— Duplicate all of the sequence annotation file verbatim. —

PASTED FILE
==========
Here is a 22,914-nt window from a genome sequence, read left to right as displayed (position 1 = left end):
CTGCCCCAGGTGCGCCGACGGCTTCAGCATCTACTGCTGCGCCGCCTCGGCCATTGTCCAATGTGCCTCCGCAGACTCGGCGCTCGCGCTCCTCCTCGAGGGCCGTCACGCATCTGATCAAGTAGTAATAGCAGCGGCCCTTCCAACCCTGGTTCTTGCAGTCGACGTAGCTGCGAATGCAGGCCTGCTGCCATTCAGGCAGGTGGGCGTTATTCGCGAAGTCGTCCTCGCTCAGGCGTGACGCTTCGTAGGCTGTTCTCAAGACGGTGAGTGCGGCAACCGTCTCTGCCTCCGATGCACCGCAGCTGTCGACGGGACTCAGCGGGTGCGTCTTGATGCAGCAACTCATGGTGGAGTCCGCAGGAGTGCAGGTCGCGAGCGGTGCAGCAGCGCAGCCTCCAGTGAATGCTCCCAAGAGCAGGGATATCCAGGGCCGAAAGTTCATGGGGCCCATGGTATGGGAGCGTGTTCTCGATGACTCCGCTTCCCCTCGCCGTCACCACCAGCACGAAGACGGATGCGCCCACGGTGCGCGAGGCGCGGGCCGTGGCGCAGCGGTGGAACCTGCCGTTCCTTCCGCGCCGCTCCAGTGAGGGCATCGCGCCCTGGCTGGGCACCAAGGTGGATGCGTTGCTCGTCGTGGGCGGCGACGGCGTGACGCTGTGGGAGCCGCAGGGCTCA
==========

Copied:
Here is a 22,914-nt window from a genome sequence, read left to right as displayed (position 1 = left end):
CTGCCCCAGGTGCGCCGACGGCTTCAGCATCTACTGCTGCGCCGCCTCGGCCATTGTCCAATGTGCCTCCGCAGACTCGGCGCTCGCGCTCCTCCTCGAGGGCCGTCACGCATCTGATCAAGTAGTAATAGCAGCGGCCCTTCCAACCCTGGTTCTTGCAGTCGACGTAGCTGCGAATGCAGGCCTGCTGCCATTCAGGCAGGTGGGCGTTATTCGCGAAGTCGTCCTCGCTCAGGCGTGACGCTTCGTAGGCTGTTCTCAAGACGGTGAGTGCGGCAACCGTCTCTGCCTCCGATGCACCGCAGCTGTCGACGGGACTCAGCGGGTGCGTCTTGATGCAGCAACTCATGGTGGAGTCCGCAGGAGTGCAGGTCGCGAGCGGTGCAGCAGCGCAGCCTCCAGTGAATGCTCCCAAGAGCAGGGATATCCAGGGCCGAAAGTTCATGGGGCCCATGGTATGGGAGCGTGTTCTCGATGACTCCGCTTCCCCTCGCCGTCACCACCAGCACGAAGACGGATGCGCCCACGGTGCGCGAGGCGCGGGCCGTGGCGCAGCGGTGGAACCTGCCGTTCCTTCCGCGCCGCTCCAGTGAGGGCATCGCGCCCTGGCTGGGCACCAAGGTGGATGCGTTGCTCGTCGTGGGCGGCGACGGCGTGACGCTGTGGGAGCCGCAGGGCTCA